CREEPING INVASION? NO PROVISION IN EDCA

China’s perceived creeping invasion or effective occupation of disputed areas in the West Philippine Sea has not been discussed in negotiations between the Philippines and the US on military agreements. Speaking to reporters, Defense Undersecretary Pio Lorenzo Batino, chairman of the Philippine panel that negotiated the Enhanced Defense Cooperation Agreement (EDCA), yesterday said their mandate was to negotiate an accord that would further implement the Mutual Defense Treaty and the Visiting Forces Agreement. “The policy is already set forth under these treaties,” he said. “Your question would already pertain to possible amendment or enhancement or refinements of these treaties, which we apologize we cannot answer because that is not within our authority.” Batino said the Mutual Defense Treaty provided for an external armed attack. “With respect to its application for future, if any, incidents, that would be determined based on the circumstances involved,” he said. READ MORE...

ALSO: PH, US Marines kick off Balikatan exercises in Zambales

Scores of US and Filipino marines launched mock assaults on a South China Sea beach in the Philippines on Friday in the 30th Balikatan exercises aimed at honing the allies’ combat skills. The exercise came as tensions simmer between the Philippines and China over rival claims to the strategic waters. With 87 members of the Philippine Marine Corps, 40 of their American counterparts were in support during the simulation of an amphibious operation at the Naval Education and Training Command in Zambales, Friday. “What happened today is part of Balikatan 2014 on maritime security,” Lieutenant Annaleah Cazcarro said amid the scorching sun.“It is part of our mandate to become more effective and efficient on maritime security.” READ MORE...

ALSO: Officials defend EDCA at Balikatan rites

The Balikatan flag is unfurled by Col. John Rutherford and MGen Emeraldo Magnaye during the opening ceremony of the Philippines-United States Exercise Balikatan 2014 at the Tejeros Hall, AFPCOC, Camp General Emilio Aguinaldo, Q.C.As the Chief of Staff of the Armed Forces of the Philippines formally opened the 30th Balikatan exercises, government officials used the ceremony to defend the much criticized Enhanced Defense Cooperation Agreement. In front of Filipino, American and Australian troops, AFP Chief of Staff General Emmanuel Bautista announced and opened Balikatan 2014 with the issues of maritime security and maritime domain awareness the focus of the yearly exercise.“Through the Balikatan exercises, the United States and the Philippines have learnt from each other in interoperability, peace and security in the Asia Pacific,” Bautista said at the Tejeros Hall at Camp Aguinaldo Monday. Bautista said that the new instalment of the Balikatan, which would have the Australian Defense Force for the first time, would develop military capabilities of the parties and “demonstrate Philippine and US relationships in maritime security.” READ FULL REPORT...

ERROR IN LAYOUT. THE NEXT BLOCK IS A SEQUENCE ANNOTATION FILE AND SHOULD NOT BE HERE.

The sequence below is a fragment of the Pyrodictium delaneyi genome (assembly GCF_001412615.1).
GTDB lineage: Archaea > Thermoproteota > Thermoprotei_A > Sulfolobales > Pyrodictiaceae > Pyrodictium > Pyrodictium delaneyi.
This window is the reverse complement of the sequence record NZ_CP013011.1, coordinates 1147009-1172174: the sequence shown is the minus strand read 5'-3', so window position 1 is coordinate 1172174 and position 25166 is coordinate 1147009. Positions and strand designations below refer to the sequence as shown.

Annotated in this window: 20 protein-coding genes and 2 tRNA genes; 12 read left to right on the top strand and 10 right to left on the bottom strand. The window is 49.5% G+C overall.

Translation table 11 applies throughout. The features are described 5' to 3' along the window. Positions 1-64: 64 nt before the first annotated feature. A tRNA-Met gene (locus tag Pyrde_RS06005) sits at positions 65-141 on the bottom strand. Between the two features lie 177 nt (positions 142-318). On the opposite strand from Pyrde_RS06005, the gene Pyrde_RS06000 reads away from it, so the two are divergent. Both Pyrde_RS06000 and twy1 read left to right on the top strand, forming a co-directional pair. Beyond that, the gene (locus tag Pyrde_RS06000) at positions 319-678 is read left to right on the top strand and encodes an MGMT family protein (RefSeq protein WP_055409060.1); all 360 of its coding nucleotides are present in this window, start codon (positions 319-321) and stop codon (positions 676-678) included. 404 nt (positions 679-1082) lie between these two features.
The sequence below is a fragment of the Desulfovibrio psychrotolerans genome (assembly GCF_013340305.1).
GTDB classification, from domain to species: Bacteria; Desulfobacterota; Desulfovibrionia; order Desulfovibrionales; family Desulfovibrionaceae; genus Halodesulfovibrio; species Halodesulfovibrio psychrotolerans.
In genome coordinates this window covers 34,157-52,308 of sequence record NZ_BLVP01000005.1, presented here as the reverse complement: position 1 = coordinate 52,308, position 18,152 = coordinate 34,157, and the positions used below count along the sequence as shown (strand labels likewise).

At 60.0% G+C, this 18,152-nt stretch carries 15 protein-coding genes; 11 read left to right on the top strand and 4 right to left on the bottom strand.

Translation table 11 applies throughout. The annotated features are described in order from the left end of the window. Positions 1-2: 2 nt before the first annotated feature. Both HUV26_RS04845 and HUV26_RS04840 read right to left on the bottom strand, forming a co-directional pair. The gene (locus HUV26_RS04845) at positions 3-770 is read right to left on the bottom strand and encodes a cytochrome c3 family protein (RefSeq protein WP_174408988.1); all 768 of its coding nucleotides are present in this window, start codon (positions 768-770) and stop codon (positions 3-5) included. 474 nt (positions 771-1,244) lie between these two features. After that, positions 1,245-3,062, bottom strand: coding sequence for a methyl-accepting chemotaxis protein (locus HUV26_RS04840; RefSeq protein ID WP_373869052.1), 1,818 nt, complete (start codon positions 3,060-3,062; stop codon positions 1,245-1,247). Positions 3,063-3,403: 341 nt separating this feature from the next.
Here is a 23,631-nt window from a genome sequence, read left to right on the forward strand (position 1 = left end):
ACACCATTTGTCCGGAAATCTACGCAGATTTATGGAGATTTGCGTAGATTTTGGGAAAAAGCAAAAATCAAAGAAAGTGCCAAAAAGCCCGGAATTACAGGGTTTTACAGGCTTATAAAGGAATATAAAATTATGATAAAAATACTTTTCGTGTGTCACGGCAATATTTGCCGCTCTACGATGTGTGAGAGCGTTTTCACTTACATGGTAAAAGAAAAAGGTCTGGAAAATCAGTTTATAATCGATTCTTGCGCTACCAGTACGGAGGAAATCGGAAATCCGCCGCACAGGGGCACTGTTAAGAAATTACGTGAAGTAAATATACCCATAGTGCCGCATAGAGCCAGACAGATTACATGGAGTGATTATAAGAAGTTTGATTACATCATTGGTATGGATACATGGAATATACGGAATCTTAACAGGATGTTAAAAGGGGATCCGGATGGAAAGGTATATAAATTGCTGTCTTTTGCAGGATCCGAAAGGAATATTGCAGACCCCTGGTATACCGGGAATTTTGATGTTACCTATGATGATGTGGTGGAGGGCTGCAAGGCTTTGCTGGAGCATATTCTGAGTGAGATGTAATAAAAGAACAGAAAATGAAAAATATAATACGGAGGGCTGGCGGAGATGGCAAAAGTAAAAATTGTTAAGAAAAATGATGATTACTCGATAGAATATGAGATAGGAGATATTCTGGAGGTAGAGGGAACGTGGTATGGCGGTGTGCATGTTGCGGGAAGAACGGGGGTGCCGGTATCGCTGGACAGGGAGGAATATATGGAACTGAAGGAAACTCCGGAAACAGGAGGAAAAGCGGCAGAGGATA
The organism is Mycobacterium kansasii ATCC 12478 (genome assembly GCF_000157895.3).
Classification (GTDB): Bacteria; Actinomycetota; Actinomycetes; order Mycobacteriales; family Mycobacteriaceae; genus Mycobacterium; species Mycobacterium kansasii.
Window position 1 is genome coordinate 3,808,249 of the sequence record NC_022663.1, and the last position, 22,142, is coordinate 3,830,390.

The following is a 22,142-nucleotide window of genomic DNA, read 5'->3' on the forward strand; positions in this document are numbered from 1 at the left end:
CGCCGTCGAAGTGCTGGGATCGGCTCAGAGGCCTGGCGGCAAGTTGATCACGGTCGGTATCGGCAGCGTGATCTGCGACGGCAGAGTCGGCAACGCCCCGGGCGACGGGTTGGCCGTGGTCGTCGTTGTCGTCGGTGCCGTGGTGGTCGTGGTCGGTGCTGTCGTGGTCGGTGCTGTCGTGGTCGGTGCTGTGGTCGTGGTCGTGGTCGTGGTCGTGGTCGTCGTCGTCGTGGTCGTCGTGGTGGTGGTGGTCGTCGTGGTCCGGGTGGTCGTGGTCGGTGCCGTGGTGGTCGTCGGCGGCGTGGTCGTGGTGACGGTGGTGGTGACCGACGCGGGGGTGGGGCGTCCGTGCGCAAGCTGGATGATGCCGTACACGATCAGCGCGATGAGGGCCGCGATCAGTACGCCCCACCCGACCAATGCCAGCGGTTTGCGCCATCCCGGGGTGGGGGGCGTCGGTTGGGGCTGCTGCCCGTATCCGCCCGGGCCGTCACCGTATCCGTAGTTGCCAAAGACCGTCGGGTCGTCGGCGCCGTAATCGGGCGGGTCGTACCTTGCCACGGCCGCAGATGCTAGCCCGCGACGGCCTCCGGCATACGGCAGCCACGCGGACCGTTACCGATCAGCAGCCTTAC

ALSO: The mess created by Aquino’s defense treaty

What a mess President Aquino has put the country into by rushing the signing of the Enhanced Defense Cooperation Agreement (EDCA) with the US, just so he can boast that US President made a state visit under his watch. In order to speed up the negotiations, Aquino made the talks practically secret and refused to consult with the Senate, which the Constitution says must ratify any treaty the country enters into with another nation. I strongly suspect it was Aquino and our ambassador to the US Jose Cuisia who offered the Americans the treaty in exchange for Obama’s visit. With both of them having just two years left in office, Aquino and Cuisia were desperate not to be in the league of President Estrada and his ambassador who failed to get the president of the most powerful nation on earth to visit the country. Indeed, Obama had already visited Indonesia (twice), Thailand, Camdodia, and Burma—countries with which the US doesn’t have any of that “special relationship” the Philippines is proud of. The window was fast closing: it’s 2014 and never has a US president visited a Philippine president on the way out of office. (What for?). The EDCA shows all signs of an agreement rushed so that Obama could include the Philippines in his Asian tour to oversee its signing. The Americans even made Manila as his last stop, to send a message to Aquino that without the treaty Obama could cancel his trip to the Philippines for some reason.READ MORE...

ALSO: EDCA: a mockery of the Constitution